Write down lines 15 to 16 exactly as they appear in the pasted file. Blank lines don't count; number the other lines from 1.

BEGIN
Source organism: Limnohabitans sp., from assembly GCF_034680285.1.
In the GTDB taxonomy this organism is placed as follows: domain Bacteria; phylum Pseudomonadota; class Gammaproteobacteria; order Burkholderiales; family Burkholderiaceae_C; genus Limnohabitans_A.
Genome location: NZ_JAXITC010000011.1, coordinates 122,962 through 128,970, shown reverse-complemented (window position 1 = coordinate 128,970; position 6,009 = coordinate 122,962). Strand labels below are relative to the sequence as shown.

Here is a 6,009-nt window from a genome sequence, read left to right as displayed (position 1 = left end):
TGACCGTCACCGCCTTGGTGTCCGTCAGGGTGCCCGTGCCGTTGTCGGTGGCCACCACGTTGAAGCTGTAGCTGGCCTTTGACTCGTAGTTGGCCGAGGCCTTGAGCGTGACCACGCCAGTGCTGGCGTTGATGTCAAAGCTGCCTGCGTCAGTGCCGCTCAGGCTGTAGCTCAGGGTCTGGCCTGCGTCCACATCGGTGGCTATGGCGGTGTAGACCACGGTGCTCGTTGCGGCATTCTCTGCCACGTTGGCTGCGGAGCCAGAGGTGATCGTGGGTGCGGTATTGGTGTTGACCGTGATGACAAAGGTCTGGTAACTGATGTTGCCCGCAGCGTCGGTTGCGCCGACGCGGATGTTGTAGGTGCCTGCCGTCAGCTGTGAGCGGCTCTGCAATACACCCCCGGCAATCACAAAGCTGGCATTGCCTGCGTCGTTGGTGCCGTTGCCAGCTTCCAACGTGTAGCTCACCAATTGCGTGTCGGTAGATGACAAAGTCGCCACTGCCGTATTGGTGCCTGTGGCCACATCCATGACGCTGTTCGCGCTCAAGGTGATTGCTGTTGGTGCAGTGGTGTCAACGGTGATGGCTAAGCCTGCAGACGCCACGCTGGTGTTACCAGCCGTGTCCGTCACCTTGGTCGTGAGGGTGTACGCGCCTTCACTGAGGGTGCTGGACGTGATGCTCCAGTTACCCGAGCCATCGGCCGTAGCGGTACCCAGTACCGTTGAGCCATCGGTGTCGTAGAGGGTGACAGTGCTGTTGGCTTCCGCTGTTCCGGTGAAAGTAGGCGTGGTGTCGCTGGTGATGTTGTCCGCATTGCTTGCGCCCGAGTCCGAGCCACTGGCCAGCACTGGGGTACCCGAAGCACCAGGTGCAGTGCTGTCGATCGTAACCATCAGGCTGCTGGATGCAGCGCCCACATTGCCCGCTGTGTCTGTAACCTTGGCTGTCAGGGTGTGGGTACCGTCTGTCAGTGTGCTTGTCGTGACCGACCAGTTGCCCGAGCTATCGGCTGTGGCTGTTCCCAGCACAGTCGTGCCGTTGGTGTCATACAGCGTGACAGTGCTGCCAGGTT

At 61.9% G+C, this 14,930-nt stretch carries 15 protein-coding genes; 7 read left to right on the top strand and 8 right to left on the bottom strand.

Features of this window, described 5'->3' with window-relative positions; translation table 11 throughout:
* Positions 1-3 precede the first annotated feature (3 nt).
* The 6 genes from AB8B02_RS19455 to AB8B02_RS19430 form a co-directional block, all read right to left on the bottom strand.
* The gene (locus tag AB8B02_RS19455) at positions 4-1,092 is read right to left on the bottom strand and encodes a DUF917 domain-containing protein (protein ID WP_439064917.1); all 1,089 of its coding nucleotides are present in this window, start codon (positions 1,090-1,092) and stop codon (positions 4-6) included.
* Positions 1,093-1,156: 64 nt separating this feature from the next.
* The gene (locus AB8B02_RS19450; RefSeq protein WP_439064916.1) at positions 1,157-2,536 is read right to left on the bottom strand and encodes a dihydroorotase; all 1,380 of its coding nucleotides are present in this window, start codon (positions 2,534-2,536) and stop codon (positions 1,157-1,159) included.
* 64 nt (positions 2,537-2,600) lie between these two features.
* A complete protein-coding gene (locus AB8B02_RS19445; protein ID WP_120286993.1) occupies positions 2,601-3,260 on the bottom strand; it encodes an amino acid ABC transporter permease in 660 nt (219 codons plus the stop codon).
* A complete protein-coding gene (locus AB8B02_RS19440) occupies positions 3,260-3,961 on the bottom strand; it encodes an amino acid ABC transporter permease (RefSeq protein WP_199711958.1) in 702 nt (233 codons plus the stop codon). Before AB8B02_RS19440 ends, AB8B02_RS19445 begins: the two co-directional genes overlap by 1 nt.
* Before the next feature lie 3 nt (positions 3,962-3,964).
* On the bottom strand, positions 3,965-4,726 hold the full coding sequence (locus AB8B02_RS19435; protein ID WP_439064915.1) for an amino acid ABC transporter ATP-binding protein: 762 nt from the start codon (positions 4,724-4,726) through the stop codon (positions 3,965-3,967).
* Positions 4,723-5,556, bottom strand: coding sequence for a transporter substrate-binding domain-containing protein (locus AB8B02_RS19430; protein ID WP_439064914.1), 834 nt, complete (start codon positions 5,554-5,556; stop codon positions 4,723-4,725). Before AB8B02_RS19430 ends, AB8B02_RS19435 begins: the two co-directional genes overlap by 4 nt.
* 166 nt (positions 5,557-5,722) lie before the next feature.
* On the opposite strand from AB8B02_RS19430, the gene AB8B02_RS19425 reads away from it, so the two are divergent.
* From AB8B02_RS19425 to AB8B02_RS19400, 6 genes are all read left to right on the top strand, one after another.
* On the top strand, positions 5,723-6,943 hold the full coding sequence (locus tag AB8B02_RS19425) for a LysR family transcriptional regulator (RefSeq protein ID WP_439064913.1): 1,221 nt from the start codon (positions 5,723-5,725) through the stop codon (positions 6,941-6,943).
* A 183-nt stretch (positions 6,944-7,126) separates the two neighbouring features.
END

* A complete protein-coding gene (locus AB8B02_RS19440) occupies positions 3,260-3,961 on the bottom strand; it encodes an amino acid ABC transporter permease (RefSeq protein WP_199711958.1) in 702 nt (233 codons plus the stop codon). Before AB8B02_RS19440 ends, AB8B02_RS19445 begins: the two co-directional genes overlap by 1 nt.
* Before the next feature lie 3 nt (positions 3,962-3,964).